THROWBACK THURSDAY: 5 Interesting facts about South Pacific

South pacific bookHow many of you have seen or at least heard of the 1949 Rogers and Hammerstein musical South Pacific? This week’s THROWBACK THURSDAY is taking a look at the 10 time Tony award winning musical that has resonated with audience members for decades. The show was last revived in 2008, taking home 7 Tony awards while featuring Kelli O’Hara (currently in Bridges of Madison County) and Matthew Morrison (Glee).

1. Another R&H hit musical based on a book!

Tales of the South Pacific book by  James A. Michener

Tales of the South Pacific book by James A. Michener

The dynamic duo of the Golden Age really had it figured out with these book and play adaptations (Carousel and Oklahoma were based on plays while State Fair, Cinderella, Flower Drum Song, The Sound of Music, and The King and I were based on books). South Pacific is based on 2 short stories form the 1947 book Tales of South Pacific by Pulitzer Prize-winner James A. Michener. The short stories collected in Michener’s book are based on his experience as a US Navy lieutenant commander on what is now Vanuatu and Espiritu Santo. The two stories that inspired the musical are called Fo’ Dollah and Our HeroineIf you’re curious, you can check the book out from the NY Public Library HERE.

2. Non-Traditional casting of the ethnic characters.

As many of you may know, South Pacific is set on a Polynesian island. There are very strong racial themes in the musical, and, thus, there are several Polynesian characters including Bloody Mary, a Tonkinese woman, and her daughter Liat. Well, African-American singer Juanita Hall originated the role of Bloody Mary, and white actress Betta St. John played Liat. I guess it must have been tough to find Polynesian Broadway stars in the 1940s!

Bloody Mary Liat

Betta St. John as Liat, Juanita Hall as Bloody Mary, and William Tabbert as Lt. Joseph Cable in the original Broadway production. (Photo Credit: nypl.org)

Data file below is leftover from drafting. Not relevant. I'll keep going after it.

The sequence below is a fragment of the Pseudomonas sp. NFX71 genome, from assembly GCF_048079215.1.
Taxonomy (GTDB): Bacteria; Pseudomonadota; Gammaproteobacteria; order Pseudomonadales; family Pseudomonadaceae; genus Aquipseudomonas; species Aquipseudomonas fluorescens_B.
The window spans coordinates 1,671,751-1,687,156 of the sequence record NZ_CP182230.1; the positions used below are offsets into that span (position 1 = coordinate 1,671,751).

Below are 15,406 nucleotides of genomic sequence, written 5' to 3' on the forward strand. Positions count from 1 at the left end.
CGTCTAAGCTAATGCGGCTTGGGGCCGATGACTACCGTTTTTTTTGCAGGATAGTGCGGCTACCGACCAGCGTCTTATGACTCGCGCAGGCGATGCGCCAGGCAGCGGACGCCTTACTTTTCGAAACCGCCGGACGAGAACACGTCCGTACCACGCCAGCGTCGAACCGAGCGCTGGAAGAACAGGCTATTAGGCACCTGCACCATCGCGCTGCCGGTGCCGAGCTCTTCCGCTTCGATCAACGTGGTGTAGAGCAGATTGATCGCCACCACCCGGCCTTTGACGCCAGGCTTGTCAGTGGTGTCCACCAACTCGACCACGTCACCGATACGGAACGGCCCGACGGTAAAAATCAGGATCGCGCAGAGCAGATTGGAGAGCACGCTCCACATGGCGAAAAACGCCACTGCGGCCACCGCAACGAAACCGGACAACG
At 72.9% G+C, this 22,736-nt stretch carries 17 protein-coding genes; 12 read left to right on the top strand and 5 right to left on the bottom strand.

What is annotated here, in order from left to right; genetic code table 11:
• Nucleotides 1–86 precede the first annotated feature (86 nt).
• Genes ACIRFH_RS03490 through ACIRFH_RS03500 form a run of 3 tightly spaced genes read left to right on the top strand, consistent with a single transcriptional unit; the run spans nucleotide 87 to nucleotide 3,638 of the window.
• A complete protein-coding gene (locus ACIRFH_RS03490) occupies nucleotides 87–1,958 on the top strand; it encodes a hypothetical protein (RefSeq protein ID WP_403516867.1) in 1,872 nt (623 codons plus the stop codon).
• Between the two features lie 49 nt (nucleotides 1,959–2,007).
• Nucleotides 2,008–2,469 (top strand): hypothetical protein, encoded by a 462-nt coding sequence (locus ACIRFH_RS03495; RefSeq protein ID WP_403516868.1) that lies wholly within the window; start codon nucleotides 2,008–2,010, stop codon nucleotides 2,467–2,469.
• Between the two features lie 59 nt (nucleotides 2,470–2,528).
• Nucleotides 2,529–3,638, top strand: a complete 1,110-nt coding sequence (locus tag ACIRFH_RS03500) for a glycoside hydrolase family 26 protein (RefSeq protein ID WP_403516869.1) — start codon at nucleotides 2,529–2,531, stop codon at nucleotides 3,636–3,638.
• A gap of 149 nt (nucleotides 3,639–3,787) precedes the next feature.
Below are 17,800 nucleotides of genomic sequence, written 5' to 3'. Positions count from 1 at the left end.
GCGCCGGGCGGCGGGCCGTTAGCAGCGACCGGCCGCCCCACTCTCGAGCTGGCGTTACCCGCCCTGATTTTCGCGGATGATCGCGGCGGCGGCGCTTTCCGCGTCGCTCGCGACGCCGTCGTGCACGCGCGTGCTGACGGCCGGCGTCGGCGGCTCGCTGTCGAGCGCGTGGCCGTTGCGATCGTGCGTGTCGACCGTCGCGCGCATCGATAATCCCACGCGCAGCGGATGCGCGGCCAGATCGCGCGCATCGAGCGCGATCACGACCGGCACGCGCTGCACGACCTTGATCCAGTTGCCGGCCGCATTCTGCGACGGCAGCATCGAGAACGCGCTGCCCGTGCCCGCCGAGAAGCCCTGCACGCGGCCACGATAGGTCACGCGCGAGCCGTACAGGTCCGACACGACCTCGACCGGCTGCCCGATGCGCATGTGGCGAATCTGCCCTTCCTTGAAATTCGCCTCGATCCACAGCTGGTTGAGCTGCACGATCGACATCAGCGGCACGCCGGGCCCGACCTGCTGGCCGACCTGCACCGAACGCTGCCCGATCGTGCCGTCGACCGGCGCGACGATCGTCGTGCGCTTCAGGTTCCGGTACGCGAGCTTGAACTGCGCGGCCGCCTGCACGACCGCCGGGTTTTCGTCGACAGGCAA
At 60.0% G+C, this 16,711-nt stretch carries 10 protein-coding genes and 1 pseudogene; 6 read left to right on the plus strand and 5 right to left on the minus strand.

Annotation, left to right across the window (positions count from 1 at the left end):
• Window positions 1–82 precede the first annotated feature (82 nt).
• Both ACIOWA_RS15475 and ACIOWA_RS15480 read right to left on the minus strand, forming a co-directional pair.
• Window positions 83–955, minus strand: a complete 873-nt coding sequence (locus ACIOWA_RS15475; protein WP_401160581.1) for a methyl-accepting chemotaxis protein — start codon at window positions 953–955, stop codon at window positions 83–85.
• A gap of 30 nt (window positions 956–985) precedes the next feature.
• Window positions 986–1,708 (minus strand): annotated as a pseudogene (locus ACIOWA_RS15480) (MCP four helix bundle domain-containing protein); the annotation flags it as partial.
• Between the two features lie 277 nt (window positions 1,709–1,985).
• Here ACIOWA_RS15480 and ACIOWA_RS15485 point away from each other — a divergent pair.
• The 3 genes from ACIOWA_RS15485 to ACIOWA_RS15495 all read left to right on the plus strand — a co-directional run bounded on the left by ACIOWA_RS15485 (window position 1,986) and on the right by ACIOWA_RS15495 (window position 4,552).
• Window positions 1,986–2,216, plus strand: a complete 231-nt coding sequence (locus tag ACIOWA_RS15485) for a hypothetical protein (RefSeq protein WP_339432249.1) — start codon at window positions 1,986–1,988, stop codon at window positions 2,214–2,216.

3. The ensemble had to costume themselves!

The ensemble mainly consisted of nurses and naval officers in the original production. The men were each given $50 and sent off to find costume pieces for their character on 42nd street at the military surplus shops. Can you imagine that happening today?! Accounting for inflation, that’d be the equivalent of giving each actor about $500 to costume themselves in 2014.

The Original Broadway Cast (Photo Credit: rnh.com)

The Original Broadway Cast
(Photo Credit: rnh.com)

4. Rogers and Hammerstein VS Racism

South Pacific doesn’t shy away from showing the ugliness of racism and bigotry. Remember this opened in 1949! R&H were actually advised to make certain changes during the tryouts in New Haven (specifically to get rid of the song “You’ve Got to be Carefully Taught”) because of the bigotry common in certain cities at the time (i.e. Boston). Atlanta government officials even accused their work of being communist-inspired. R&H stood their ground and even threatened to cancel the touring performance in Wilmington, Delaware if they didn’t integrate the seating for the production. Guess what? They won that fight!

5. Only 2 actors in the 1958 film actually sang in the film

The majority of the cast in the 1958 film adaptation of the stage musical were dubbed during their songs. Juanita Hall reprised her role as Bloody Mary, but her songs were dubbed by African-American actress Murial Smith, who played the role in London. Thurl Ravenscroft, known as the voice of Tony the Tiger and the voice behind the original “You’re a mean one, Mister Grinch,” dubbed the songs for the character Stewpot.

Check out the song that caused such an uproar in this clip from the 1958 film:

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Were you able to see the 2008 revival of South Pacific? Did you know about Rogers and Hammerstein’s anti-racism stance in the work? What do you think of the casting choice for the Polynesian characters? Scroll down to share your thoughts in the comments below!

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